Dubai property, a moving experience
Buying a villa off-plan requires a certain confidence in the developer. Will they still be in business when the property is finally handed over? Will the villa be built properly, and on time and without extra cost?
When my wife and I reserved our villa in The Meadows the Iraq War had not yet happened, and the geopolitics of the Middle East looked particularly wobbly. But after eight years, six independently and two together, in Dubai we were convinced that the UAE would continue to prosper whatever else happened in the region.
Also Emaar Properties had the longest track record of any developer, and we could actually see villas built by Emaar. Indeed, to make doubly sure we were living in a town house rented from Emaar at the time, and had occupied this villa in Emirates Lakes as a newly-built home.
We were impressed by The Lakes management team, and nothing in our home buying experience was much different. The staff was courteous and efficient, and business times were always to suit us and not them.
Obtaining a mortgage from Emaar’s Amlak Finance, then the sole home loan company in the UAE, was also straightforward. As a former UK house buyer I was familiar with the paper chase involved and the approval process was swift. We also got pretty much what we asked for, an 80% loan over 15 years.
As the handover date approached we made frequent trips to see the house under construction, and there was never anyone to stop us. Thus when it came to the final inspection we knew what to highlight, not that there was much beyond a few scratches, and the lady assistant seemed to notice rather more than us.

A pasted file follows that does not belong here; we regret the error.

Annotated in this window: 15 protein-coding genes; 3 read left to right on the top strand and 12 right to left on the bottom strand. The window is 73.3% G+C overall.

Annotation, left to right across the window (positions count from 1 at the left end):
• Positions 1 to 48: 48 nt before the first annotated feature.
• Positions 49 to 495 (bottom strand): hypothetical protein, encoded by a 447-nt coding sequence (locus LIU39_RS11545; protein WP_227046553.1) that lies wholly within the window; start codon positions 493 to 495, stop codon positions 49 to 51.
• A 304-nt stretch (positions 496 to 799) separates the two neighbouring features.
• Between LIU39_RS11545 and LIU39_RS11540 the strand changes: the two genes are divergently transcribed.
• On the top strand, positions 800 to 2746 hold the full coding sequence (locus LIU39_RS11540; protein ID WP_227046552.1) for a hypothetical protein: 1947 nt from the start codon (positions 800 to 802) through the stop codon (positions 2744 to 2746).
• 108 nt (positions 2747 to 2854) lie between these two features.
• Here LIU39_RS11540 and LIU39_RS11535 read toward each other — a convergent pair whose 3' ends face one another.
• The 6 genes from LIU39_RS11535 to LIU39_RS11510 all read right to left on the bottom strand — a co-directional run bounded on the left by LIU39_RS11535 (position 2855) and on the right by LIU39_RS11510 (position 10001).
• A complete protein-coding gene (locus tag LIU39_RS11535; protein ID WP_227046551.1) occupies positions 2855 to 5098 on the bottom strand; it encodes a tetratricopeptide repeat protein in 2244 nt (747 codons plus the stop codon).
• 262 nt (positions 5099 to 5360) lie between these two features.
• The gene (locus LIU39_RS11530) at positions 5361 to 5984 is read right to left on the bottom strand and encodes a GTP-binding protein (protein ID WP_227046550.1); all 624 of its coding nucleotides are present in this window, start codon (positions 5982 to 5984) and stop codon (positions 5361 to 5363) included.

We seem to have been very fortunate in our contractor. Arabtec delivered the villa exactly on time. In fact one month ahead of their original schedule, so we were able to move in just a few days after the handover date. Why pay rent when you can own?
Emaar’s new customer care centre was unfazed by our appearance at 8.15am on the handover day, and the keys, forms and a very useful customer handbook were all ready. This preemptive strike allowed the installation of curtains and blinds and kitchen appliances before we moved in, as well as the checking of air-conditioning and connection of water and electricity.
A special thank you to Dubai Electricity and Water Authority whose two-hour connection service must be among the fastest in the world. Emaar’s Sahm telecommunications service was not far behind, and within 48 hours we had high-speed Internet access and Cable TV.
Did anything go wrong? It was not perfect. One air-conditioning unit was not connected and three water heaters. A kitchen unit door needed changing to accommodate the dishwasher, a small design error. Several toilets, a hand basin and the washing machine (installed on the day of arrival by Emaar’s Emrill subsidiary) developed minor water leaks.
Were there any hidden charges? None whatsoever! Where we did immediately decide to spend more was on the garden, and to build a patio with doors into the villa.
This cost extra but Arabtec introduced us to the original door supplier who quoted a modest price, and also quoted for an internal door to the washing machine alcove, which probably ought to have been a standard feature.
Otherwise, all charges were very upfront, clearly flagged and there were no nasty surprises. Incidentally Arabtec’s resident manager Khalid quickly sent around workmen to make good the few defects. For the first year all such problems are covered by a contractor’s warranty, after then Emrill will takeover and offer three different maintenance packages.
Overall, our moving experience was very satisfactory and less painful than expected. We managed it all in a weekend with one extra day off, and had the house in tolerable order by the start of the week. This was Dubai at its best, convenient and inexpensive.
Admittedly we had not gone as far as our neighbours opposite who have ripped out the inside of their new villa for extensive marbling and new bathrooms and kitchens. But it was a very good start to owning a home in Dubai.